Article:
The Ethereum network is about to undergo a major evolution with the transition to Ethereum 2.0. Behind the scenes, developers are busy preparing this major transition with hardfork.
Ethereum: updates galore
For several years now, the developers of the Ethereum network have been planning a major update called Ethereum 2.0.
The first stone of this update was laid on December 1, 2020, with the launch of the beacon chain, the base that ensures the consensus layer of Ethereum 2.0. As a reminder, Ethereum 2.0 is based on a Proof of Stake consensus mode, unlike the current version of Ethereum.
Subsequently, the developers have chosen to prioritize the transition from Proof of Work to Proof of Stake for the first or second quarter of 2022, via a mechanism called “The Merge”.
In the meantime, the two channels must prepare for the merger. To do this, the developers have initially updated the current version of Ethereum via hardfork London. Obviously, Ethereum 2.0 is not left out in this wave of updates. Thus, on Wednesday, October 27, developer Preston Valoon announced that the Altair hardfork had been successfully deployed on Ethereum 2.0.
Altair hardfork: what does it change for Ethereum?
The Altair hardfork is an update to the Ethereum 2.0 network, deployed in anticipation of Ethereum’s application layer being attached to the Ethereum 2.0 consensus layer via The Merge.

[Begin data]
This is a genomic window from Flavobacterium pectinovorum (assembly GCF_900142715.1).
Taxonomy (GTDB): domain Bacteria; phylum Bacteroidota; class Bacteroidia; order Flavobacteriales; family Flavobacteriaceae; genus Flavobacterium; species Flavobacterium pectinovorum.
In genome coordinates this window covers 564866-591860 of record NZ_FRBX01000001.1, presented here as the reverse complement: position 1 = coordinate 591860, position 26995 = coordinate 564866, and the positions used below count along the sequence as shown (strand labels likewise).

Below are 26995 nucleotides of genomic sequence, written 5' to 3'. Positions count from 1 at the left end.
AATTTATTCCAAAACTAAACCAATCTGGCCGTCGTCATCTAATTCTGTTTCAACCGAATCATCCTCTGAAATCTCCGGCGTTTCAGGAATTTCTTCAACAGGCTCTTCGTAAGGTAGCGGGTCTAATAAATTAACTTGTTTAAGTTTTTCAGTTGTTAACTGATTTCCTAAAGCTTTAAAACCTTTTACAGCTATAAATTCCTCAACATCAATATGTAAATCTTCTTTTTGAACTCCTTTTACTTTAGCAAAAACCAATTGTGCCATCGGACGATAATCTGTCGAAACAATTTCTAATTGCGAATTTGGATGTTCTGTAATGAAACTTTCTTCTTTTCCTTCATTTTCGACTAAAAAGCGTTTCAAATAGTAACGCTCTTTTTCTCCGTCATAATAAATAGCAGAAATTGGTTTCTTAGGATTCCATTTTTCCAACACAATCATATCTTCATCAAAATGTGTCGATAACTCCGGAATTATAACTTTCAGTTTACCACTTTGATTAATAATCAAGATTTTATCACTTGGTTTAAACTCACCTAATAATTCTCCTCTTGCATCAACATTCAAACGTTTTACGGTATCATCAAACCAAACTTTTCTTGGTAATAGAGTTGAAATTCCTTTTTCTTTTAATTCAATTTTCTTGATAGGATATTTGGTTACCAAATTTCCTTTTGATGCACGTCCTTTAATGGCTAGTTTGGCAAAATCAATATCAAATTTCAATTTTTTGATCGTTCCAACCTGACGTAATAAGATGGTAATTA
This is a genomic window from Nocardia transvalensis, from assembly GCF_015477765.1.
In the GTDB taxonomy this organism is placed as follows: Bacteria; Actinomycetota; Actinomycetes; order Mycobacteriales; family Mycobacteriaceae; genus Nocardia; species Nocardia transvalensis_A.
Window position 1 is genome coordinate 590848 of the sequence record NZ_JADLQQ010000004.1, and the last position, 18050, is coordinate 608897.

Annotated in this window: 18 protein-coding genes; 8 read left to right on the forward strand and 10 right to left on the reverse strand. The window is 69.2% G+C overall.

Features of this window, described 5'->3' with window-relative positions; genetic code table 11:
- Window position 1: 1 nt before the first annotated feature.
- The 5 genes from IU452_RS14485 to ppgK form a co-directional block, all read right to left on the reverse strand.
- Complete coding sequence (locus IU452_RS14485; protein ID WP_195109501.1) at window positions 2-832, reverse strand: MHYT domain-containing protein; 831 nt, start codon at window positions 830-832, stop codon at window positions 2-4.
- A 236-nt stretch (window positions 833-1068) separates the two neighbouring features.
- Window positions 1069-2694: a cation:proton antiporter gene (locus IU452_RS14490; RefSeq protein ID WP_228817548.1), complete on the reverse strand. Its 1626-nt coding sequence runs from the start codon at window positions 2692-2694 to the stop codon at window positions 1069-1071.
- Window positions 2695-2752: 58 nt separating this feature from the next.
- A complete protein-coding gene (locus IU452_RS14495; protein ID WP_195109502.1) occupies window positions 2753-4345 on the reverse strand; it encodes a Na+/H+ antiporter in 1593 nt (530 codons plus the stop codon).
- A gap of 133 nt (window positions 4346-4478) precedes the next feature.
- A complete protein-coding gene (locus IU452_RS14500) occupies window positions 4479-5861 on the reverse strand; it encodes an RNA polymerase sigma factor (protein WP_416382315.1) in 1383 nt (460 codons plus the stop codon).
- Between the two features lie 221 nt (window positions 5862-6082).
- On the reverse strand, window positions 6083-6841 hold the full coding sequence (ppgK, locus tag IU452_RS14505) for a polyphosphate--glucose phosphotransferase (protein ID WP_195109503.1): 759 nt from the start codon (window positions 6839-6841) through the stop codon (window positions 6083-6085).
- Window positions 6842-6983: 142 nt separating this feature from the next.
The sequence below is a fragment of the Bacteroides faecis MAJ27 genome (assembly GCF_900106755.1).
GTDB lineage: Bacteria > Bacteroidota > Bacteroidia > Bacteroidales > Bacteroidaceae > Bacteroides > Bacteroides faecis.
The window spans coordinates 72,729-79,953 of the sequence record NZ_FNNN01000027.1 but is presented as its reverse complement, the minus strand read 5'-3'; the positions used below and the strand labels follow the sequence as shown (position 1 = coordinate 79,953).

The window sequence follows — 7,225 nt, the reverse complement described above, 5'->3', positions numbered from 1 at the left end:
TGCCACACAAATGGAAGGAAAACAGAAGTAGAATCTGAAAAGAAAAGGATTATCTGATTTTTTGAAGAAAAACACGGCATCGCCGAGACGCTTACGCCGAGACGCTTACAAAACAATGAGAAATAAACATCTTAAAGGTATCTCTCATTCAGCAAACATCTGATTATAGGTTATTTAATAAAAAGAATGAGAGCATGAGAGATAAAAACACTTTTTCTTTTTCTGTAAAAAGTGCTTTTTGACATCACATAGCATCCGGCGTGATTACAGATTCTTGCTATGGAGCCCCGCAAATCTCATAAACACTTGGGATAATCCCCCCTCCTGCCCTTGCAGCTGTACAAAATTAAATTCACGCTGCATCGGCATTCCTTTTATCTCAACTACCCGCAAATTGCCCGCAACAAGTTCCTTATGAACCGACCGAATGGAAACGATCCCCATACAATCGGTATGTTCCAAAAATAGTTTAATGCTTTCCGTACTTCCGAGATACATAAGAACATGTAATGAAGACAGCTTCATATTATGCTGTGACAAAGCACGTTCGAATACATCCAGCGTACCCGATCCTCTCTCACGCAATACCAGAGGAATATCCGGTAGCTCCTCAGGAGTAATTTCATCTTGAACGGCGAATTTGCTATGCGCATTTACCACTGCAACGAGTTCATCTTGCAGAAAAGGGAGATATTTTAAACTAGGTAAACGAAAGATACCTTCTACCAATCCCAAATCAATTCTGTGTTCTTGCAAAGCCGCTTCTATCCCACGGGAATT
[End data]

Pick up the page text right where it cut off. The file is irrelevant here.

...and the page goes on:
Two major evolutions emerge from this update. First, the Altair hardfork introduces support for thin clients on Ethereum 2.0.
“These are low-resource nodes that keep up with the chain with fewer features and slightly lower security assumptions.”,Paul Hauner, Altair developer and code reviewer for Lighthouse.
As such, these will be primarily useful on mobile and browser.
Second, Altair is introducing increased penalties when a node goes offline. These have been relatively low until now, so as not to penalize node operators too much while they become familiar with Ethereum 2.0.
In addition to these two major changes, Altair is also introducing a fix for some issues with validator incentives.
A successfully deployed hardfork
A hardfork is a network update, which requires a majority of validator nodes to be up to date in order to be effectively deployed.
In the case of Altair, participation dropped to a low of 93% during deployment, only to return to well over 99%. In practice, there are currently 248,544 active nodes on the network, compared to 1,922 inactive nodes. The inactive nodes, meanwhile, need to get up to speed as soon as possible if they don’t want to see their collateral go down the drain, squandered in penalties.
“All nodes had to upgrade, because it was a hard fork. No one will lose their 32 ETH but those offline now are seeing their balance slowly dwindle. If they don’t fix it, they’ll cross a threshold and be ejected.”Jeff Coleman, Developer
Meanwhile, the Ether continues to reach new highs. For example, the ETH price hit a new ATH by seeking $4,361 on October 21… while EIP-1559 has already destroyed nearly $3 billion worth of ETH.